By Jennifer Erickson | LB Indy
The City Council signed off Tuesday on saving a historic sewer digester tower in a City Hall Parking lot, which sits on the proposed village entrance site. They also approved the estimated $300,000 makeover of the structure’s exterior, but redirected $1 million budgeted for its interior renovation to instead pay for Laguna Canyon Road median improvements.
Additionally, they decided to raze a decrepit carport and nix covering the flood channel that traverses the site.
The decisions followed the Council’s review of results from a July public workshop that sought consensus from residents on four specific elements related to the long-sought beautification of the corner of Forest Avenue and Laguna Canyon Road.
The Council approved a general concept to replace some surface parking at the site with a landscaped pedestrian park when voting down a controversial parking garage last November.
But before hiring a design team to more fully develop the project, they wanted to sample public opinion about the fate of the digester and carport, timing and funding of highway median improvements, and whether to create more surface by covering the flood channel that bisects the site.
The project’s $14.5 million budget includes $1.3 million for the renovation of the digester and $100,000 for the design of the median, but does not include an estimated $1 million to carry out median improvements. For that reason, the proposal originally called for completing those improvements later than the rest of the project.
The Council’s decisions Tuesday only partially reflected the workshop’s consensus. They decided against renovating the interior of the digester, for one, whereas the consensus was for a complete renovation. To spend $1.3 million to renovate 1,400 square feet “is absolutely asinine,” said Council member Kelly Boyd, who proposed using the $1 million earmarked for the interior remodel to instead fund the median improvements. Mayor Pro Tem Bob Whalen agreed, adding that grant money might be found to repurpose the building at a future date.
The Council agreed with the workshop consensus that improvements to the median should move forward with the rest of the project. But rather than find alternate funding, as workshop attendees proposed, they decided to redirect the $1 million originally slated for the digester’s interior remodel.
Based on testimony from project manager Roger Torriero of Griffin Structures that the carport is “pretty much beyond repair,” the Council, in a 4-1 vote, with Iseman dissenting, decided to demolish it and let the design team come up with an appropriate replacement, such as a green screen. The workshop was divided between saving the carport or letting the design team decide its fate.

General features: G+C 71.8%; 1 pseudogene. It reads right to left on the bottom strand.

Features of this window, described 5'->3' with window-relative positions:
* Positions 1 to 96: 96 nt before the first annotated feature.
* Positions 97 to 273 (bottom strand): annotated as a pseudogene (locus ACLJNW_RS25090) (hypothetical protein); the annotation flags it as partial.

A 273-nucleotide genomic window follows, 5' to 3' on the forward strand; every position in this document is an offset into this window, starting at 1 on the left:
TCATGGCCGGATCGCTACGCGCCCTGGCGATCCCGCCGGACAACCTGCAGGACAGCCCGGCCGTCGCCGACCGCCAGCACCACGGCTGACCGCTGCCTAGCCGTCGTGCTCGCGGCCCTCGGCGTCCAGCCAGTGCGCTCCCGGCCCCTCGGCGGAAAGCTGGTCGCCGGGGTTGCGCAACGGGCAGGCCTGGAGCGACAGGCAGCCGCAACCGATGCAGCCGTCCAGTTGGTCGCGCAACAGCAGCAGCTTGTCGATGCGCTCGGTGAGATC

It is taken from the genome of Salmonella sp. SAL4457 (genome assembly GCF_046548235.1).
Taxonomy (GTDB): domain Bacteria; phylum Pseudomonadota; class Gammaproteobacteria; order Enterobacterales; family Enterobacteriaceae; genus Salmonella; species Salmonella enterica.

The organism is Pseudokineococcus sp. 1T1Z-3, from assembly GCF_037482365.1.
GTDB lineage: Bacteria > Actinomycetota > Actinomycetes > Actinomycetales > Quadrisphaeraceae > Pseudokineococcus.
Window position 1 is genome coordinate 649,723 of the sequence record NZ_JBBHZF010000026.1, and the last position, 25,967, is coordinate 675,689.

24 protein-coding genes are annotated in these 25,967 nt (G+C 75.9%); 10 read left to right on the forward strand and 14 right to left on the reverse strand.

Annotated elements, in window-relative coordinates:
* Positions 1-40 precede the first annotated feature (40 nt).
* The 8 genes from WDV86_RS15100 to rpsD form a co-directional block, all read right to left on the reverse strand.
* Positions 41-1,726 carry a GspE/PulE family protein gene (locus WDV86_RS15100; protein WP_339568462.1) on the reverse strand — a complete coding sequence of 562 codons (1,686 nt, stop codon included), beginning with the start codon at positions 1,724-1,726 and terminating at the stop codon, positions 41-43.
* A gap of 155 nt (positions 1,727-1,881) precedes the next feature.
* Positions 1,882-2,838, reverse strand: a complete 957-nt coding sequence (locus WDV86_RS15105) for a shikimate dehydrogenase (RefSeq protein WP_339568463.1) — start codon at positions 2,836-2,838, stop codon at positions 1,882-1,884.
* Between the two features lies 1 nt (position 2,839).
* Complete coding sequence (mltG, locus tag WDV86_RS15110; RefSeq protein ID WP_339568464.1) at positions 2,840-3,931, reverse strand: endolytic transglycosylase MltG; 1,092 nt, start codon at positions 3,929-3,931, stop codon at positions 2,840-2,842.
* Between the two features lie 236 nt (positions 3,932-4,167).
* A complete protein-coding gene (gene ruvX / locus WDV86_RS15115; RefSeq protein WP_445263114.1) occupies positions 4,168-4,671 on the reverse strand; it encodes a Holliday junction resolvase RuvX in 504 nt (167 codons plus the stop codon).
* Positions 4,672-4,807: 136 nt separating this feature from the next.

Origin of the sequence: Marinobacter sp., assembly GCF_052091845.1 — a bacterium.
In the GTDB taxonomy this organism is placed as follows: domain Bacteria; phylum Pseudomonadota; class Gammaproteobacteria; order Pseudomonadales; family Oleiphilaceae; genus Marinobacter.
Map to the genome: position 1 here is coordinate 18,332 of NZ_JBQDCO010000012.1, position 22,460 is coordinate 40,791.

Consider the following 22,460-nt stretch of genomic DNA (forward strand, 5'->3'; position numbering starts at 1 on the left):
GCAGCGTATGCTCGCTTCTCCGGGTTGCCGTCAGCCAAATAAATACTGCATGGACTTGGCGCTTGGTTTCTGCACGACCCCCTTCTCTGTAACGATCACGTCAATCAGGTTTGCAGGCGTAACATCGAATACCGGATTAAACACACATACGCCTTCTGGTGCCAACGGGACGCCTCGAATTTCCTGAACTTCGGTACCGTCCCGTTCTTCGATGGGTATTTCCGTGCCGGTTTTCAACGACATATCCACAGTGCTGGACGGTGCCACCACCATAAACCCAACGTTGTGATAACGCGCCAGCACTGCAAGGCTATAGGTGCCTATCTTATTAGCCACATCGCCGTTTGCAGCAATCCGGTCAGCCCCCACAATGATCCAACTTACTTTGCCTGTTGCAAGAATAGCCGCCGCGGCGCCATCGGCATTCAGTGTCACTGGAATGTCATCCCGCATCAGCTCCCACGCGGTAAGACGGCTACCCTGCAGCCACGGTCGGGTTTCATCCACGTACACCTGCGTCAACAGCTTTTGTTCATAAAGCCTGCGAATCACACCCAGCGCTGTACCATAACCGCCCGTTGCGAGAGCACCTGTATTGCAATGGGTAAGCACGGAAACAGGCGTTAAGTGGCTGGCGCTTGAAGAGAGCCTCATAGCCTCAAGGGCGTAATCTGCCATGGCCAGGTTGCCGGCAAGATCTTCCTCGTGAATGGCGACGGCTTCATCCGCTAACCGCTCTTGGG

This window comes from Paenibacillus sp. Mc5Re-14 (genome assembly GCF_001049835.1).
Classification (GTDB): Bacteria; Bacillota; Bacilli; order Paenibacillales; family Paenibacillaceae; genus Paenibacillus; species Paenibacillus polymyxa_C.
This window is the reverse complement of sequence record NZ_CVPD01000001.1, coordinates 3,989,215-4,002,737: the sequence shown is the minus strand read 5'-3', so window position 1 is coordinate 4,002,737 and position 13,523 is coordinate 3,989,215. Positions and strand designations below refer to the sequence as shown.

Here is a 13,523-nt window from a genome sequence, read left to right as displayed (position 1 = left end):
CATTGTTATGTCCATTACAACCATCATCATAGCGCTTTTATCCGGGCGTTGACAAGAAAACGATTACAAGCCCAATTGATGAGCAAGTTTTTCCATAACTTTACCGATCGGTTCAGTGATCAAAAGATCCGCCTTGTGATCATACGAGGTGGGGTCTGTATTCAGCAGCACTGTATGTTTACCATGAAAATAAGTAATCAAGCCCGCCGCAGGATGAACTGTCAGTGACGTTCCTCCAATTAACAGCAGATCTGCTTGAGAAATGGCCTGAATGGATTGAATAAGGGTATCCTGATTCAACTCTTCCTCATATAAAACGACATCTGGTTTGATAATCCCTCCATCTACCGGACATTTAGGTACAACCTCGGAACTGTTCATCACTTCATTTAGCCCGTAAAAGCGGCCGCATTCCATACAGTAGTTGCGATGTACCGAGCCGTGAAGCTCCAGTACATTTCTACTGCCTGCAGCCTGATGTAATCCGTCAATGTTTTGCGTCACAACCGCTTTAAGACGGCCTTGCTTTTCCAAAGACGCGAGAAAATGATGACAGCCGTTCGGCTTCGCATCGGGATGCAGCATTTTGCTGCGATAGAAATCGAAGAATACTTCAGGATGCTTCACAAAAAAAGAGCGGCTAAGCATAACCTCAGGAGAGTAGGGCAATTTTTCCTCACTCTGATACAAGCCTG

The Council agreed with the workshop participants to leave the channel uncovered, but make it more attractive with fencing and plants.
Though a design team has yet to be selected, a group of locals already presented their own design proposal for the site and outlined its elements again at Tuesday’s meeting.
Ann Christoph, Ginger Osborn, Ruben Flores and Penny Milne collaborated on a proposed blueprint that includes a decomposed granite parking area with integrated planting that can resemble an open space in the off season when not needed for parking.
Though the agenda item called only for input on the four specific elements and not the overall design of the project, most of the 14 residents commenting Tuesday addressed design issues and more than half professed their approval of the locally designed concept.
“I hope you will accept this plan in the spirit that it’s offered to you…a thoughtful way to help forward and implement design parameters that the Council set out earlier,” said former Council member Verna Rollinger.
City Council candidate Michele Hall encouraged the Council to hire a design team, whether local or not, and to ensure that they work in conjunction with the recently hired urban planner.
When it comes to designing the median improvements, resident Tom Halliday suggested that they not preclude the possibility of incorporating traffic-slowing roundabouts, perhaps at Canyon Acres and near the Festival of Arts.
City staff has already received six responses from design firms answering their request for qualifications. They will now incorporate the Council’s decisions into a request for proposals from the most qualified of those firms and anticipate making a recommendation to the Council by December.